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Women, Sport,
and Film - 2003


On Serendip

Images of Athletes and the Binary Gender System

Rachel Kahn

According to a film produced by the Discovery Channel, "Is It a Boy or a Girl?," doctors perform genital surgery on newborn infants five times every day. What does this have to do with the cultural ideal of women in sport? Quite a lot.

A newborn with ovaries and a uterus is declared a girl, while a newborn with a suitably long penis is declared a boy. Sometimes the sex organs of a newborn are not definitive. For example, a clitoris may be "too long," or a penis "too small." The Intersexual Society of North America (ISNA) ( estimates that 1 in 100 people have bodies that "differ from standard male or female," and for every 1000 babies born, 1 to 2 receive genital surgery to "normalize genital appearance." These statistics indicate that the way we think about sex/gender (as a binary system: male or female) is severely flawed.

The two-gender system is an integral part of the way our culture works. Just as intersexual genitals are considered pathological, so are people who do not fit into the universal sex/gender stereotypes. We see this played out in sports: ice skating is a sport in which women have been completely accepted. Accepted, that is, wearing skirts, sequins and lots of makeup. Sports, such as football, which rely on strength, size, aggression and pain tolerance, are still dominated by men.

Why is it that we cling to the binary gender system so desperately that doctors feel compelled to uphold it by surgically altering the genitals of children who would not suffer physical consequences from having ambiguous genitals (and who risk loss of sensitivity and emotional scarring from a surgery they were too young to refuse)? There are many possible ways to think about this question. For one, ambiguity has never been popular. We like to categorize, and we don't like it when people do not fit neatly into our categories. The concept of a gender continuum with the societally constructed concept of "standard male" (as the ISNA terms it) at one extreme and "standard female" at the other has not taken hold because categorization would become far too difficult. Also, with no clear gender categories, heterosexuality would be nonexistent. The disappearance of heterosexuality is pretty frightening for an incredibly homophobic culture.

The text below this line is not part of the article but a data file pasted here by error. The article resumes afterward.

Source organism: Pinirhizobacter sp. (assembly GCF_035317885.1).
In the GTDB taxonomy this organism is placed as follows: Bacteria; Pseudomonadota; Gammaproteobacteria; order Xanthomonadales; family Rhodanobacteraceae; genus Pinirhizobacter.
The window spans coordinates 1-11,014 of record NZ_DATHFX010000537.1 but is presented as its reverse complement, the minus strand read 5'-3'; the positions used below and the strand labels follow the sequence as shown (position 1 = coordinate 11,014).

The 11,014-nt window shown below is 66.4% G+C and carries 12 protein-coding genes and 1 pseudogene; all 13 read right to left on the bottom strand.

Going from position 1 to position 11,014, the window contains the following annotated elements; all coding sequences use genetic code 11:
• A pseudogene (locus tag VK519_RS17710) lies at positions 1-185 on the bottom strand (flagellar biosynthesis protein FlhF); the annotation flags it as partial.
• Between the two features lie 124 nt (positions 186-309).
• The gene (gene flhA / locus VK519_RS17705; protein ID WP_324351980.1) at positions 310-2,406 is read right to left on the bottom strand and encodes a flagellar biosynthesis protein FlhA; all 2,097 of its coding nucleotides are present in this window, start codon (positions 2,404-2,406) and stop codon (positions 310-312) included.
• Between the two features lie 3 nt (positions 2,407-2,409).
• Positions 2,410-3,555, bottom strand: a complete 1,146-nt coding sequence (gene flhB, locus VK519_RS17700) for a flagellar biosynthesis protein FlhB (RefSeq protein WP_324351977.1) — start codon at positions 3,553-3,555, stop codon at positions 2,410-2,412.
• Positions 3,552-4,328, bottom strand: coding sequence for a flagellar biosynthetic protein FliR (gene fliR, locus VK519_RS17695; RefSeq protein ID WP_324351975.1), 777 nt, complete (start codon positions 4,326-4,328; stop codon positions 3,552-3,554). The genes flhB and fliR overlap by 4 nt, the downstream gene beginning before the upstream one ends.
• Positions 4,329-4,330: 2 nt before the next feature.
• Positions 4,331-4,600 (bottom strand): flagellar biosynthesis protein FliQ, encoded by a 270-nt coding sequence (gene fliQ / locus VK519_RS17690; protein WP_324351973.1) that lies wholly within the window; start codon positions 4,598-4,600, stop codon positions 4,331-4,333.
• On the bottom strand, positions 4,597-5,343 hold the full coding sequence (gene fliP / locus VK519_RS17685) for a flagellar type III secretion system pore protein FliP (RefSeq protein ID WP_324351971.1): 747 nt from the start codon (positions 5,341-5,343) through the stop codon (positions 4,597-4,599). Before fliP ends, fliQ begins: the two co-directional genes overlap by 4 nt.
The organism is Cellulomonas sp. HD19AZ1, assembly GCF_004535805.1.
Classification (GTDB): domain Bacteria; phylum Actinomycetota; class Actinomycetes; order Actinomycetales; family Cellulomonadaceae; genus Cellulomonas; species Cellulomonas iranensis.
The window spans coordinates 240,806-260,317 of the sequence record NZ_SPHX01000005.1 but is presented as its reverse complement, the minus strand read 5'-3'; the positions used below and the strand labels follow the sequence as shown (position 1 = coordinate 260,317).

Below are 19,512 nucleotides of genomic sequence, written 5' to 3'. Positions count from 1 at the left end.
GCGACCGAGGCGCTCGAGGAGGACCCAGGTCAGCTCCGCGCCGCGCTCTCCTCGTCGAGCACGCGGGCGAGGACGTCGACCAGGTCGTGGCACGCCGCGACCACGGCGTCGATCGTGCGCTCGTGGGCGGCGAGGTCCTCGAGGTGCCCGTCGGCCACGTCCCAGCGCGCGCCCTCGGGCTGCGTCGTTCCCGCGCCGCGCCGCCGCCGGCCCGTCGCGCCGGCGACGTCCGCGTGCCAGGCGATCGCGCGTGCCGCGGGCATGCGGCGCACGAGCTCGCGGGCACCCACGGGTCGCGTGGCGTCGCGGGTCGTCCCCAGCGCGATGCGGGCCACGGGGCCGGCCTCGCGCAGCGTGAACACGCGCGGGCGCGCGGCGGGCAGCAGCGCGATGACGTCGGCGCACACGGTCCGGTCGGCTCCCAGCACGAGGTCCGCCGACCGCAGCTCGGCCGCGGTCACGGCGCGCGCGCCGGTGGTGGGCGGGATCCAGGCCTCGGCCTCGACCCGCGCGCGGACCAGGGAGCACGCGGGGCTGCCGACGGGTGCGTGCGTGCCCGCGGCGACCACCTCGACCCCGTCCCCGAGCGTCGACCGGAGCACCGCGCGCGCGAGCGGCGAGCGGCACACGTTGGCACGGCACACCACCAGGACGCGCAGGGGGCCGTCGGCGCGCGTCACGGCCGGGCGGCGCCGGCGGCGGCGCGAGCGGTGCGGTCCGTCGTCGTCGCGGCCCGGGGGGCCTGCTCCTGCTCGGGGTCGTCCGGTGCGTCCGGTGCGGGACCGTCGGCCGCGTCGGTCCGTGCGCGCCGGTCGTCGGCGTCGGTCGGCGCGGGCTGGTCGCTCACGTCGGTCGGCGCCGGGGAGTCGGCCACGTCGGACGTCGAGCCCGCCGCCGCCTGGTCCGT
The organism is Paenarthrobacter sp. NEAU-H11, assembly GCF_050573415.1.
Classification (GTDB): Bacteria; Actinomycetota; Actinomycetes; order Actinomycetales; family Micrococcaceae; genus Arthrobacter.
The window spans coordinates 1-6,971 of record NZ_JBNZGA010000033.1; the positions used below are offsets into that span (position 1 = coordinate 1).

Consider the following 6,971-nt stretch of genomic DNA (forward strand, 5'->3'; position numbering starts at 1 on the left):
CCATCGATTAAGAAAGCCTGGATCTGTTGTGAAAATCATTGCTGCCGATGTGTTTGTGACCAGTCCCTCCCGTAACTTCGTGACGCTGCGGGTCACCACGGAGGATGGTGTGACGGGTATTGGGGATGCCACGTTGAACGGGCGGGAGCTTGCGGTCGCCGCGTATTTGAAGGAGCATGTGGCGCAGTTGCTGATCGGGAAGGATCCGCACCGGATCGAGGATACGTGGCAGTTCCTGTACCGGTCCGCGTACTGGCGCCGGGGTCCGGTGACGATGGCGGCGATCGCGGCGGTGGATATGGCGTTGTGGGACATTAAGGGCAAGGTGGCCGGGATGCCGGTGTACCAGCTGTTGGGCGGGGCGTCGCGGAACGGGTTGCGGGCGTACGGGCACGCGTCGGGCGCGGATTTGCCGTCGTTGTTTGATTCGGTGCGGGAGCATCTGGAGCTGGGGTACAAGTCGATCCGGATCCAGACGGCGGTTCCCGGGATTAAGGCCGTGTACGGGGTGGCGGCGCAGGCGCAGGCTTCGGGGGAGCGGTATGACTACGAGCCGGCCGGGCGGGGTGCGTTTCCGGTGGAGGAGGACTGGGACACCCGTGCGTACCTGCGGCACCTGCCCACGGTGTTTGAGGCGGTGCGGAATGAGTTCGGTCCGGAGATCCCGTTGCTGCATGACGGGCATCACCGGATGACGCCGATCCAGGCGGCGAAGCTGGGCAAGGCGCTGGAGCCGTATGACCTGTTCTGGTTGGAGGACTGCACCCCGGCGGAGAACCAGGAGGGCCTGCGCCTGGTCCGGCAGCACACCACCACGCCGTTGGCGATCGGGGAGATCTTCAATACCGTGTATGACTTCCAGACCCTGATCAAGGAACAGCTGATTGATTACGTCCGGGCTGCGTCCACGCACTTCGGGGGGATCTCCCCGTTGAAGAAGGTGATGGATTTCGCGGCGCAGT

Recently, women have been starting to play more and more sports that have been, and still are, male dominated. This may seem like great progress, but there are clear indications that the binary is holding strong. Women who play sports are in danger of transcending the binary gender system. They exhibit many of the cultural ideals of a "man": strong, fast, aggressive, etc... Their bodies are built and trained. They don't fit neatly into their gender category. However, the cultural ideals of a "woman": domestic, passive, nurturing, pretty, "feminine", straight, etc... are cleverly upheld by the images of women in sports that are presented by the media. Pictures of male athletes most often depict them playing their sport, complete with muscles, sweat, aggression, and power. Female athletes, however, are commonly found in dresses, bathing suits, or nothing at all. Often they are at home, on the beach, or even in their kitchens. These are the images that people want to see because these are the images that allow athletes to remain safely categorized as their sex/gender dictates.

Sports will continue to be influenced by stereotyped images until we accept that gender is extraordinarily complex and that two limited categories simply do not begin to encompass its infinite possibilities.

(If you are interested in gender issues, check out "Sexing the body" by Anne Fausto-Sterling. Reading that book really helped me understand why the binary gender system exists and why it is so problematic.)

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